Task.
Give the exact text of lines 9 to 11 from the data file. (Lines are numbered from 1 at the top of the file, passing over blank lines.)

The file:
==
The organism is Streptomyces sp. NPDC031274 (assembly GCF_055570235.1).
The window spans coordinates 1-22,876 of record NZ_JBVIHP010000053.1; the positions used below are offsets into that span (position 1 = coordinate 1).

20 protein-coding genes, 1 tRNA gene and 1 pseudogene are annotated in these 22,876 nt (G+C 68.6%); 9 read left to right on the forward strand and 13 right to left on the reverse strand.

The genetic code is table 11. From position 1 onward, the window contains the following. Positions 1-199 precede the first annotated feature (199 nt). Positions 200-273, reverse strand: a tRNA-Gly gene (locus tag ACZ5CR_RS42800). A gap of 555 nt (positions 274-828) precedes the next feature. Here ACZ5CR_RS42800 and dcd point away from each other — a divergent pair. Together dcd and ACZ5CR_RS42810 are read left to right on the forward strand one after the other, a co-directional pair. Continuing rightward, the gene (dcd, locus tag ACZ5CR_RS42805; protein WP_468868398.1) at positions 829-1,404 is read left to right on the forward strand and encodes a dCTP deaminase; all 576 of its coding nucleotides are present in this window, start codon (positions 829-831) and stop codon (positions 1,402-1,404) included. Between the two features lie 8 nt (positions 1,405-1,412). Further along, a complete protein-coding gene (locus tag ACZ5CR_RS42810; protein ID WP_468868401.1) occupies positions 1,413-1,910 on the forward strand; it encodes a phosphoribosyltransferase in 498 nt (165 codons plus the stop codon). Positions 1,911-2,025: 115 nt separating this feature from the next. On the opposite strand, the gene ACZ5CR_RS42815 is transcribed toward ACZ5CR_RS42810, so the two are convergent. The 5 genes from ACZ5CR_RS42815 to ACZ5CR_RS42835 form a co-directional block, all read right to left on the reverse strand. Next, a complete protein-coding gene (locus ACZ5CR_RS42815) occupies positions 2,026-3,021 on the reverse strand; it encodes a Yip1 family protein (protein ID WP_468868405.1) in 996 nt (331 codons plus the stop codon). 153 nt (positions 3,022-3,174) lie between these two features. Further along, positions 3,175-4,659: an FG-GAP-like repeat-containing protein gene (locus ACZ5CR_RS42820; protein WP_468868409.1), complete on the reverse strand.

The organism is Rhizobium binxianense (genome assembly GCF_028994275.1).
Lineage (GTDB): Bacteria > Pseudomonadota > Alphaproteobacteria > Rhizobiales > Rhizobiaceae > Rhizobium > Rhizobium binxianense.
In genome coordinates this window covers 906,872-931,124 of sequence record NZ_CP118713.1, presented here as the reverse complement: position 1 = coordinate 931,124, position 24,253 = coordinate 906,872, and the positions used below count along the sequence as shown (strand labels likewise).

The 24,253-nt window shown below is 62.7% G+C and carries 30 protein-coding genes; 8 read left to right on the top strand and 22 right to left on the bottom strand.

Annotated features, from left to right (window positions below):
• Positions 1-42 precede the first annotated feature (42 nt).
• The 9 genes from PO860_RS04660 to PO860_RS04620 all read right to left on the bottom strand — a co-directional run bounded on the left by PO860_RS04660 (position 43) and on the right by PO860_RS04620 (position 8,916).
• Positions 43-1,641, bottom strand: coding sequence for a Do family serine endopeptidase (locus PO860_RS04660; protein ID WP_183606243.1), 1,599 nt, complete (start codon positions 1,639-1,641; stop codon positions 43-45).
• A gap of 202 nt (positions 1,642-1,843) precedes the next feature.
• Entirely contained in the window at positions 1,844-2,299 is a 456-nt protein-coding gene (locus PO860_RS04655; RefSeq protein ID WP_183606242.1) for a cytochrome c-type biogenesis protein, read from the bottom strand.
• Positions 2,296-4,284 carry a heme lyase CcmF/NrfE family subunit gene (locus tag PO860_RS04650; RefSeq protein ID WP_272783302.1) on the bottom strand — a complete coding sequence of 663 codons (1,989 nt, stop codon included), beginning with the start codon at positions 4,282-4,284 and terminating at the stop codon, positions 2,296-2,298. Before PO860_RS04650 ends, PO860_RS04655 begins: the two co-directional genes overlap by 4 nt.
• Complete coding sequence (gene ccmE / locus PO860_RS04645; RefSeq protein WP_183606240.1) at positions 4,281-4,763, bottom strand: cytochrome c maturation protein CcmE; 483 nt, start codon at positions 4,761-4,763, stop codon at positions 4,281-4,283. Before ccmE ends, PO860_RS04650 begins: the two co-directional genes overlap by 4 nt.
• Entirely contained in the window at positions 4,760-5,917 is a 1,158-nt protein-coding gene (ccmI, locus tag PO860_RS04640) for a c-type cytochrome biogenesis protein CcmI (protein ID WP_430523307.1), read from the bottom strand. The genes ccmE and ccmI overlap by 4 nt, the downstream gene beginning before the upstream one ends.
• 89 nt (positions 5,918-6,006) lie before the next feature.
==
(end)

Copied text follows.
Annotated features, from left to right (window positions below):
• Positions 1-42 precede the first annotated feature (42 nt).
• The 9 genes from PO860_RS04660 to PO860_RS04620 all read right to left on the bottom strand — a co-directional run bounded on the left by PO860_RS04660 (position 43) and on the right by PO860_RS04620 (position 8,916).